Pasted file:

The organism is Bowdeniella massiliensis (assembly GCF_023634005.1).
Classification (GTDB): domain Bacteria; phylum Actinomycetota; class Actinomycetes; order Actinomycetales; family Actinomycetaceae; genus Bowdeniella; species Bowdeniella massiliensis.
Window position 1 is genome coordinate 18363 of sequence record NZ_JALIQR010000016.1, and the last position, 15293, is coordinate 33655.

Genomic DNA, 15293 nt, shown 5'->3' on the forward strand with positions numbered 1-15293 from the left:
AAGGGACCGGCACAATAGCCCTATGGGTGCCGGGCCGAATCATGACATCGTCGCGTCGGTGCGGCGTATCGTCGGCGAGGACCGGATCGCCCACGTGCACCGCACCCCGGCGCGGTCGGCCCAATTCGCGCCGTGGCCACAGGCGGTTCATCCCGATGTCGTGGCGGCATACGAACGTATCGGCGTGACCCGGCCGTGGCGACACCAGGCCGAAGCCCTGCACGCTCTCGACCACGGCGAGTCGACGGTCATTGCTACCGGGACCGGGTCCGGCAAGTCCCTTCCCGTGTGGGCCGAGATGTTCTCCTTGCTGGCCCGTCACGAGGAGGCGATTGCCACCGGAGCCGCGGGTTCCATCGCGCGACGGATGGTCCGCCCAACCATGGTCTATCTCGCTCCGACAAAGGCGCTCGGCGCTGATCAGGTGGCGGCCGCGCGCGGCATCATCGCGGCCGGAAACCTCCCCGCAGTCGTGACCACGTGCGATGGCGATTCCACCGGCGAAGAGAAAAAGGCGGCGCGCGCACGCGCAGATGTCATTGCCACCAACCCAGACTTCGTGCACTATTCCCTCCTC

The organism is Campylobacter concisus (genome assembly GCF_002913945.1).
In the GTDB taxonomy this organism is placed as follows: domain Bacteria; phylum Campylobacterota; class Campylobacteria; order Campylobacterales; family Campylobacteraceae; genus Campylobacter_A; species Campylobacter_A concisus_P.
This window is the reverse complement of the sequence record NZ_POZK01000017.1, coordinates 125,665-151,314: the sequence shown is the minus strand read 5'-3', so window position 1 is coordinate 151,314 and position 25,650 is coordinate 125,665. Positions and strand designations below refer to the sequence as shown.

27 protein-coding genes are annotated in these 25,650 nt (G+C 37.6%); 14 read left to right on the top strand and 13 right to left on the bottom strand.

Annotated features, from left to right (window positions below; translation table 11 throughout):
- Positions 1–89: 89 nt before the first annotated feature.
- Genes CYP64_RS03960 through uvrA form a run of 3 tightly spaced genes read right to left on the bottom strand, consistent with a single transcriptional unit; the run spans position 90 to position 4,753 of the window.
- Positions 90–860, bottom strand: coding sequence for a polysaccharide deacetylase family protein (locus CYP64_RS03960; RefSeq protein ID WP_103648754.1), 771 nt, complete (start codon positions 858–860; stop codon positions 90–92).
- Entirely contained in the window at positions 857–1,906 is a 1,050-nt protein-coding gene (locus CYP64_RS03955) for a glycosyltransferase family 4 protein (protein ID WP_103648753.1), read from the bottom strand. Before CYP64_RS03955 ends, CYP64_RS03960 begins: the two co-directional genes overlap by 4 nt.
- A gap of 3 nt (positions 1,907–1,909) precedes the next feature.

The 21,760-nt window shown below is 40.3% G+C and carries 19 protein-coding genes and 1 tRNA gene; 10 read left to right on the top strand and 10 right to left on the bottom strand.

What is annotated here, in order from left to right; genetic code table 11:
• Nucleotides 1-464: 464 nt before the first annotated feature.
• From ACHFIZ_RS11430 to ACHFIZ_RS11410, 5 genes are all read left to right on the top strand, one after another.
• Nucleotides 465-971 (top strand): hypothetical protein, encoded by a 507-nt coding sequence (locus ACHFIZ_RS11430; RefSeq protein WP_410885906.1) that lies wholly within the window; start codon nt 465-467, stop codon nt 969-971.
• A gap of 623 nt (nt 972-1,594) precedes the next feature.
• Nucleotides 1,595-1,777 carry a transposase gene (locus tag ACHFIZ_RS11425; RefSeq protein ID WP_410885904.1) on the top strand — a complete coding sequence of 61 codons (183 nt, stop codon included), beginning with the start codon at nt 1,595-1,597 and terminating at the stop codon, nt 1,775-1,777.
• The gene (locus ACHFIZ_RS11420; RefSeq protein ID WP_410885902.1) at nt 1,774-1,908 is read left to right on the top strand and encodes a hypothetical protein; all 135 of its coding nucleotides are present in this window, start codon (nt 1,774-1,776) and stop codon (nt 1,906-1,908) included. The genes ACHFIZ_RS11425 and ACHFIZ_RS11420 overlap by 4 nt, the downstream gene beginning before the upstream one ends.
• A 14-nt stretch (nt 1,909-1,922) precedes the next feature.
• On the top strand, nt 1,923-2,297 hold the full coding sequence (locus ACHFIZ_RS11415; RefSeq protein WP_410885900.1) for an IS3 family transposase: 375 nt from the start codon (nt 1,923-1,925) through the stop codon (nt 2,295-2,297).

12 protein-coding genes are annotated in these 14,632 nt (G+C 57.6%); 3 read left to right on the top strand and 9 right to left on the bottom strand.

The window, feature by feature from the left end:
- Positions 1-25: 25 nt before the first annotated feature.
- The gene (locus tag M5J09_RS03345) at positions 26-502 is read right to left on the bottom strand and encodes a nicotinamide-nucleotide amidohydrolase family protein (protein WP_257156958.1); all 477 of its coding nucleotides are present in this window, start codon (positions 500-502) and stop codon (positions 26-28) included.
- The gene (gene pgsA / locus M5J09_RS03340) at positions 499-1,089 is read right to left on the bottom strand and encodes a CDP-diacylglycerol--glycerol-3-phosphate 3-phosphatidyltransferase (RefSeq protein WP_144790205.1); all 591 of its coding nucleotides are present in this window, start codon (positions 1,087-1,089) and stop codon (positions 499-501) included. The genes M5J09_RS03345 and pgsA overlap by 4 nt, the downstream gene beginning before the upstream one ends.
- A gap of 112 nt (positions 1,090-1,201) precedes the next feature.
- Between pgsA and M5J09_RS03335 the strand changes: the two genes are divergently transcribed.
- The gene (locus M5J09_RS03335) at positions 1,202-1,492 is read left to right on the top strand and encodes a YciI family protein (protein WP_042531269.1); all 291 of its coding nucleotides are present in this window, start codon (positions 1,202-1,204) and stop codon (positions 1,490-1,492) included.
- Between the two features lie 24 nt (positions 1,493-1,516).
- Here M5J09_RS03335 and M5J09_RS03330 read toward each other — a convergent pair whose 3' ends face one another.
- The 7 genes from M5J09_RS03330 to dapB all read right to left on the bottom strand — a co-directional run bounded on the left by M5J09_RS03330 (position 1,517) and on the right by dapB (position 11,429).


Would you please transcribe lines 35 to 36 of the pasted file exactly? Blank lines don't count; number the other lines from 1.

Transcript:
- Here M5J09_RS03335 and M5J09_RS03330 read toward each other — a convergent pair whose 3' ends face one another.
- The 7 genes from M5J09_RS03330 to dapB all read right to left on the bottom strand — a co-directional run bounded on the left by M5J09_RS03330 (position 1,517) and on the right by dapB (position 11,429).